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  13. Very interesting, I hadn't heard of the Great Sunflower Project before! I'm so glad our pollinators are getting more attention - they deserve it!

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    1. Yes, it's a great idea. Seems like it's helpful to identify not only all the pollinators that visit, but also the plants (like the Monarda) that they prefer. This plant seems to support a very wide variety of pollinators.

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  14. I love seeing that huge expanse of Monarda...I had no idea that this plant existed, especially as a wildflower. It's gorgeous and I can see the resemblance to what we plant in our gardens.

    Jen

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    1. Yes, I discovered it several years ago up at the cottage. Last year, it seemed to be especially prevalent, along with Daisy Fleabane, which is a good companion plant for it. Both are aggressive, but perfect for a meadow or prairie that you want to naturalize. Obviously the pollinators love it. :)

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  15. It sounds like a very interesting project! Thank you for telling us about it.

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    1. You're welcome, Alain. Yes, it's fascinating AND it's fun! Good combination. It seems like it would be a great project for (mature) kids, too.

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  16. I hope to participate again this summer.... Loved the video... Michelle

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    1. Hi Michelle: Me, too! Now I need to decide if I want to document the same plant or a different one. A different one would be interesting for comparison. Enjoy!

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  17. love this post, Beth. That sounds like a great project. Yes - citizen science is a cool thing to participate in. So much activity in the video, and such a great variety of pollinators you have managed to attract to your garden.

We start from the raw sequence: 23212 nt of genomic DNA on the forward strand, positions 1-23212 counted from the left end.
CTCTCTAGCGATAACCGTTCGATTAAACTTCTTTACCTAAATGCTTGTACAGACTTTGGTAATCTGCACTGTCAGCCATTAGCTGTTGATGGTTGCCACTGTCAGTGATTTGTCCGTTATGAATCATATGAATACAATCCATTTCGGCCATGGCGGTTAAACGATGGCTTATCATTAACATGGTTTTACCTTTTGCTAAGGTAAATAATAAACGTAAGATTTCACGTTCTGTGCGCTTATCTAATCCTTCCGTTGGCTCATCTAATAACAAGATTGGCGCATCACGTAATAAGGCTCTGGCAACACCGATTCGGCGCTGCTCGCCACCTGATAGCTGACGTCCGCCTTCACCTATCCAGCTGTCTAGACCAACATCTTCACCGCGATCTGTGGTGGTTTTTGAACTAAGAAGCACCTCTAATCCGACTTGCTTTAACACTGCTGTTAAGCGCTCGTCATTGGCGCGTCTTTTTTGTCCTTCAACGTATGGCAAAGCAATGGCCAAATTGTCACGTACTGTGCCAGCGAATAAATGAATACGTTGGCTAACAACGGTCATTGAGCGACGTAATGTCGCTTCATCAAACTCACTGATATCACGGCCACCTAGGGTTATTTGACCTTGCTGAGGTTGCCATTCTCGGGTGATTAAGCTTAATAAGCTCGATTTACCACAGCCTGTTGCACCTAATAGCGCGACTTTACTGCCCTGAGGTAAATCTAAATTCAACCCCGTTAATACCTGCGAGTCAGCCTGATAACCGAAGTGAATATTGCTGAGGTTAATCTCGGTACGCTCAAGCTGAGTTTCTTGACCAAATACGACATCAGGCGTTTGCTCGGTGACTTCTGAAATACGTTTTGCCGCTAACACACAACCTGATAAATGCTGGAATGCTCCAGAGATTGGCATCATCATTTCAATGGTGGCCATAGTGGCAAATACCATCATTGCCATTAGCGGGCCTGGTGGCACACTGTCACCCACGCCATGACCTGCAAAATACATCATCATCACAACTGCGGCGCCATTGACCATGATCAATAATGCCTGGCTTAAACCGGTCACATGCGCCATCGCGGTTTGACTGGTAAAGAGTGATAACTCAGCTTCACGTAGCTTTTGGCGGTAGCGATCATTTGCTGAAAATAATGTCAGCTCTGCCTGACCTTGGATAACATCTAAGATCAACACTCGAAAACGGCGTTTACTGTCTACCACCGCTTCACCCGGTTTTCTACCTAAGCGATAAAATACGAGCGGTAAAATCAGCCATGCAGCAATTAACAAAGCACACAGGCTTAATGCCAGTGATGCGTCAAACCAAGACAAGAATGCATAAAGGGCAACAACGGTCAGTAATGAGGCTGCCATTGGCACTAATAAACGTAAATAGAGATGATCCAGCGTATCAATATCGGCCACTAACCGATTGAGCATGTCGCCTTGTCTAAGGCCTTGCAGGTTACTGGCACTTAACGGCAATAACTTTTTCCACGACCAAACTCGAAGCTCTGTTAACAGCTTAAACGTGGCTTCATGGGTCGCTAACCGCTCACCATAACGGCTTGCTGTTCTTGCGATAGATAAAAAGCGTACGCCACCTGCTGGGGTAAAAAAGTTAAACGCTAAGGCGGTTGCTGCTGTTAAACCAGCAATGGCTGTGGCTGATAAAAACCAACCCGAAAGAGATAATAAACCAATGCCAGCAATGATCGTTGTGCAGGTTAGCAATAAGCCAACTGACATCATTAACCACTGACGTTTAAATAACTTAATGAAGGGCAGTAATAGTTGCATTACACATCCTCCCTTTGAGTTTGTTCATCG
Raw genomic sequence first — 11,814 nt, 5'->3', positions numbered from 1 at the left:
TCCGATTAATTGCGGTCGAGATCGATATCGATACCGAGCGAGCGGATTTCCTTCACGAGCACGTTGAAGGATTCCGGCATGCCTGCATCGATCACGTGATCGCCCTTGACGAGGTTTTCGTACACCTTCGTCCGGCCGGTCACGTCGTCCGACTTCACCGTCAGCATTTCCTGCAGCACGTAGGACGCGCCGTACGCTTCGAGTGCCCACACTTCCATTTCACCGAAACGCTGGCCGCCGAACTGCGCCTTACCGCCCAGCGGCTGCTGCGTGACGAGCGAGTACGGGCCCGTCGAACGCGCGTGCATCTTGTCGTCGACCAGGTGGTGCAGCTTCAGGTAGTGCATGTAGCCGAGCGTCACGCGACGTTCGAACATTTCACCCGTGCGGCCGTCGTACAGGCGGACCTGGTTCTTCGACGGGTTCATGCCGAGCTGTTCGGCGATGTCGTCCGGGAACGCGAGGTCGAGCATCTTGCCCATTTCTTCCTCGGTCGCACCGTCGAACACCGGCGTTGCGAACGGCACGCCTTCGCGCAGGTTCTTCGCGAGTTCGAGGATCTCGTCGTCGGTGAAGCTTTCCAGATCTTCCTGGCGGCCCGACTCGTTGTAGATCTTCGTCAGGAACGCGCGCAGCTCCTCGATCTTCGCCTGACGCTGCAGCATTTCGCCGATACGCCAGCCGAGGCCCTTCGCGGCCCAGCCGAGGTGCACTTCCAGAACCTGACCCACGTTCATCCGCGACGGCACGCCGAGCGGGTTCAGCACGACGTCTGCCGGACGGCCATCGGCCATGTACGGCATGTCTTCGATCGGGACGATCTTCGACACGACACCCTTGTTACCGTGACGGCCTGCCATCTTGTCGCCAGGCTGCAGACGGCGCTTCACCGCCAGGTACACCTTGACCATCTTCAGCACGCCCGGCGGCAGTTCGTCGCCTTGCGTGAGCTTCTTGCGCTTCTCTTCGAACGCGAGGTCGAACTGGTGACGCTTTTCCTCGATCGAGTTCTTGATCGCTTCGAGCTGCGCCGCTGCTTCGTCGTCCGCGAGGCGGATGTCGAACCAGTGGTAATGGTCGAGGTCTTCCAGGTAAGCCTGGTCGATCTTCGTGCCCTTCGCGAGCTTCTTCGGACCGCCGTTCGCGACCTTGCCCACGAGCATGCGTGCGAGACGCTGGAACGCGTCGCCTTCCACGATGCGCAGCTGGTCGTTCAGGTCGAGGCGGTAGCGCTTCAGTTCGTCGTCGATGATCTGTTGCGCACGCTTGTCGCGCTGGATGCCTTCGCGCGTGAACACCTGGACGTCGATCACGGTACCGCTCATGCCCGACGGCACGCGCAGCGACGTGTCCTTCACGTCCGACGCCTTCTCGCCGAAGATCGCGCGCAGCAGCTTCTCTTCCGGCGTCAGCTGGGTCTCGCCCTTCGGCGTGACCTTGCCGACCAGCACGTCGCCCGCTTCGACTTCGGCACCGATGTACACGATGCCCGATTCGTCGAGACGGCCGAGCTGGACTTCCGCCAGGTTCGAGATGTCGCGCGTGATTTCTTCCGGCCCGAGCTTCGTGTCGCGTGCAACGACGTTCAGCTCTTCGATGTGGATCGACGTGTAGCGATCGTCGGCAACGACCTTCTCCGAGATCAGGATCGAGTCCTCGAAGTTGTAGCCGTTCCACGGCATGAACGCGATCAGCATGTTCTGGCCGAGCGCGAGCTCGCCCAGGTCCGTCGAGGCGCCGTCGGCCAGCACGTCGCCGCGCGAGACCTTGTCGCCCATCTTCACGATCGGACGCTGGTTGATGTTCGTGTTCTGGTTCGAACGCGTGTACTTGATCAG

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    1. Thanks, Sue. Yes, it's a very good project. And fun, too! We do have many pollinators here at our home garden, yes, but these photos/video were captured at our simple cottage near a lake not far north of here. I don't really "garden" up there; I simply observe all the naturally occurring plants. We pull invasives and mow a portion of the lawn, but other than that, it's all nature's design. :)

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  18. What a wonderful project! I wish I had less on my plate right now as I would love to participate in something like that. Well, there is always next year. I've made a note on my calendar so that I don't forget. And I see why you mentioned it not being a fast motion video - those bees are FAST! That's a very pretty flower btw - I love all the bee balms, but that's one type I'd never seen them before.

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    1. Yes, it's a worthwhile activity. It's an ongoing program, so you can join in whenever your schedule allows. This FAQs page describes how you can choose any plant at any time, and the types of reports they're looking for.

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  19. I knew about the Backyard Bird Count, but not about counting pollinators. Thanks for the info!
    Happy Wildflower Wednesday!
    Lea

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    1. You're welcome! I haven't done the Backyard Bird Count, because it seems to coincide with a quiet time for birds in my climate. If it was a couple of weeks or a month later, it would make sense for me to participate. Happy Wildflower Wednesday to you, too!

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  20. I should do this since I have so many pollinators in my garden it practically buzzes. There were three big bumbles on a single coneflower today. It must have been tasty.Thanks for this info! :o)

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    1. I know what you mean--the sound is so pleasant and rewarding! Three on one flower! Must have been the peak of its perfection. You're welcome! I'm thinking I need to do this again, soon, too. It really is quite fun and I'm thinking all that free data for the researchers should be helpful.

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  21. Hi Beth that inflorescense is so beautiful, with layers of are they petals or sepals, haha, and other flower parts in a spike. You are asking us if we watch them, oh i do, very much. If i don't do my hoyas i linger with anything to watch anything, and the little insects, moths, spiders, ants fascinate me very well. Oh i miss my out of order macro lens.